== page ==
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Former Change.org COO, Jennifer Dulski, lands at Facebook to head up Groups

Jennifer Dulski, joins Facebook as head of Facebook Groups

In LinkedIn and Facebook posts today, Jennifer Dulski, most recently chief operating officer and president of Change.org, revealed that she has joined Facebook as head up its communities team Facebook Groups.

“At a time when our world seems increasingly divided and people are often feeling more alone, it is more important than ever to help people create and be part of communities that are meaningful to them – communities that teach us about each other and remind us of what we share rather than what pulls us apart,” she wrote.

“This is a big day for us because we've been trying to recruit Jen for a long time. Many of you already know she's a product star who’s focused on social impact,” added Chris Cox, chief product officer at Facebook on his own post.

Dulski leaves Change.org, the world’s largest platform for social change, at a time when the organization is seeing continued prominence and received a financial shot in the arm from LinkedIn founder Reid Hoffman, who led a $30m round of investment.

Prior to Change.org, Dulksi had a run at Yahoo from 1999 to the end of 2007, occupying various roles including local & marketplaces, Yahoo Autos and brand manager of its shopping product. Additionally, Dulski was CEO and co-founder of The Dealmap which was subsequently acquired by Google in 2011.

Facebook Groups has 1bn of its 2bn users and, according to TechCrunch, has 100m people in what are called “meaningful Groups,” those that users feel are important to their daily lives. Per Wired, Facebook CEO Mark Zuckerberg would like to see that audience grow to 1bn within five years.

“The communities that people create are inspiring: from groups that mobilized to rescue people in the recent hurricanes, to communities that connect over important personal topics like parenting, aging, race, religion, addiction and other health issues, to those who share diverse passions in groups like Lady Bikers of California, Alpaca Farm Life, Science Humor, Silk Saree Weavers, and The Beyhive for Beyoncé fans, there is a group for everyone,” noted Dulski in her Facebook post. “And there is enormous opportunity to make these communities even more relevant and meaningful for the people that join them.”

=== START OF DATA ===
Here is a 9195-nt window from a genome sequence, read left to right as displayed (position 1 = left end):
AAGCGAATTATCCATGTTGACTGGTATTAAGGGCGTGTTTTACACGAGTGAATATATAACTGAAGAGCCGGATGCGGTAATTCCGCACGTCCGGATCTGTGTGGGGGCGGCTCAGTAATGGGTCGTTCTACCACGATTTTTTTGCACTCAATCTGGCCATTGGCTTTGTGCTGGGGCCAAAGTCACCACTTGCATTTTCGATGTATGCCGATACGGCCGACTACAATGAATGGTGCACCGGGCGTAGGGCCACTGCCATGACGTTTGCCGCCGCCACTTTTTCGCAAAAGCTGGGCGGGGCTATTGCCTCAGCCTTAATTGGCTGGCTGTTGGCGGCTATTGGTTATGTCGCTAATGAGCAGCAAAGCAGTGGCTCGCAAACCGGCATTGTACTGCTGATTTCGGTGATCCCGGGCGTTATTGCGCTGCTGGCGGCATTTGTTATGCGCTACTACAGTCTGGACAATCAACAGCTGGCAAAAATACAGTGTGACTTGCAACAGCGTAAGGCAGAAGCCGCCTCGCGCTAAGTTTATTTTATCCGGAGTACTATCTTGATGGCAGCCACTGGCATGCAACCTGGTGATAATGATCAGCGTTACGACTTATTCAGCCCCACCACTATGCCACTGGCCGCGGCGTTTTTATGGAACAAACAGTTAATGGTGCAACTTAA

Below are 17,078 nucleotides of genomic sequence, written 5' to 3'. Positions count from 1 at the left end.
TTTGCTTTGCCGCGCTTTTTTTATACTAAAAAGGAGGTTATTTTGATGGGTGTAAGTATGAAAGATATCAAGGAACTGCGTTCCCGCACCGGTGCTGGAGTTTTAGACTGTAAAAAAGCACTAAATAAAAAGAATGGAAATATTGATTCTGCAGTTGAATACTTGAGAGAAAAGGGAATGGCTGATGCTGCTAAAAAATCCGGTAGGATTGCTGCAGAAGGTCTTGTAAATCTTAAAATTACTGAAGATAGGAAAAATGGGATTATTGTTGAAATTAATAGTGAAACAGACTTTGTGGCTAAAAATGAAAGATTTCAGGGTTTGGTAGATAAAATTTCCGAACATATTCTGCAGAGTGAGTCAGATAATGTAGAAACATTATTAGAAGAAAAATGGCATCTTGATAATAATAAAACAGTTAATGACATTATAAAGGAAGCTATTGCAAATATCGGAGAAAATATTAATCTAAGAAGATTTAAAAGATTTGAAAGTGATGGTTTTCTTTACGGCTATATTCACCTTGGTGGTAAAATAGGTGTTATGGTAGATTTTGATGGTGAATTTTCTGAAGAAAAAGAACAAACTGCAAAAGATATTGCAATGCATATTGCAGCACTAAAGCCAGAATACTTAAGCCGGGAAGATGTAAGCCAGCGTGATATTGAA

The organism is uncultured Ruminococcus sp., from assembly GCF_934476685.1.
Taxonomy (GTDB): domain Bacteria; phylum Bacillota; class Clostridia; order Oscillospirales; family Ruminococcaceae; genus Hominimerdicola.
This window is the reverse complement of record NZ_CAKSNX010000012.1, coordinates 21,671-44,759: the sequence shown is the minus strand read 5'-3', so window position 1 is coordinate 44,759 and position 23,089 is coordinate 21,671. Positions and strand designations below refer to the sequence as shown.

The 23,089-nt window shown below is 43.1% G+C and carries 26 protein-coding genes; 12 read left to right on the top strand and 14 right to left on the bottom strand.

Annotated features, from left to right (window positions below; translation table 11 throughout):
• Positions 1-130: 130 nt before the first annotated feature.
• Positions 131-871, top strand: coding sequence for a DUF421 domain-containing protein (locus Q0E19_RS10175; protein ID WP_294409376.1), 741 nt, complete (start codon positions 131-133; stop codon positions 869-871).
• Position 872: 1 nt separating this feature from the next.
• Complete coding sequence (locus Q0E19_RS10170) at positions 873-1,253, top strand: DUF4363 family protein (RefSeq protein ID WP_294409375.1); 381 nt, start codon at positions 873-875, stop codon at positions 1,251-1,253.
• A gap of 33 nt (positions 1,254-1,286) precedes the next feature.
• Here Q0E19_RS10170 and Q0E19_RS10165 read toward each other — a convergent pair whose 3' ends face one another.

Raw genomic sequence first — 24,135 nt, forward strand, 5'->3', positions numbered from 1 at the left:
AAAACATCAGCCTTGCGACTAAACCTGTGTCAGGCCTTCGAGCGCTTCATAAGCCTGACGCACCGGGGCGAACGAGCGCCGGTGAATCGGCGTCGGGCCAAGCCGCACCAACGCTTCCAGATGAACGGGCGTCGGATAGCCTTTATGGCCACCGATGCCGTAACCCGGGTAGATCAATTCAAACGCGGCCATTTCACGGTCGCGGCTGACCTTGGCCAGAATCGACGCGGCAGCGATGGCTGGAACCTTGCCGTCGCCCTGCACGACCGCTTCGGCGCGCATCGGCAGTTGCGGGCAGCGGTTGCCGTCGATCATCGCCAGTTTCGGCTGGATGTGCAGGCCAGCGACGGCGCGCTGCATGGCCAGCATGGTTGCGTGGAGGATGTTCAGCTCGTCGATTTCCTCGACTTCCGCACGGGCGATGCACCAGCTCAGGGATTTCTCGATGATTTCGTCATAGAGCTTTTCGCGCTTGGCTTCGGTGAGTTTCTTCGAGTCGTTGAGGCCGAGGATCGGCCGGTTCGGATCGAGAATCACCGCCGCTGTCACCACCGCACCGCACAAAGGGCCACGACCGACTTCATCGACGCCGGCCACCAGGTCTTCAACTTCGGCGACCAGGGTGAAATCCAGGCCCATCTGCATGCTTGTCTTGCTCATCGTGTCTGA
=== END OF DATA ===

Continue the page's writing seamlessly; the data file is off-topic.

Part of the goal of Facebook Groups is to get highly-engaged communities together — Pantsuit Nation, for example, attracted hundreds of thousands of the platform’s users and the cult-like following of Instant Pot currently has north of 650,000 members in its group. Additionally, the ability to keep users engaged and on Facebook could be of benefit for brands as they continue to seek new ways to engage with consumers.

One key to success for Dulski and Facebook will be to get a handle, especially, on moderation features. Facebook’s challenges around fake news, hate speech and suspect ad buys from Russia notwithstanding, according to some, Groups presents a tremendous opportunity to galvanize communities and become a safe haven for brands in the future.

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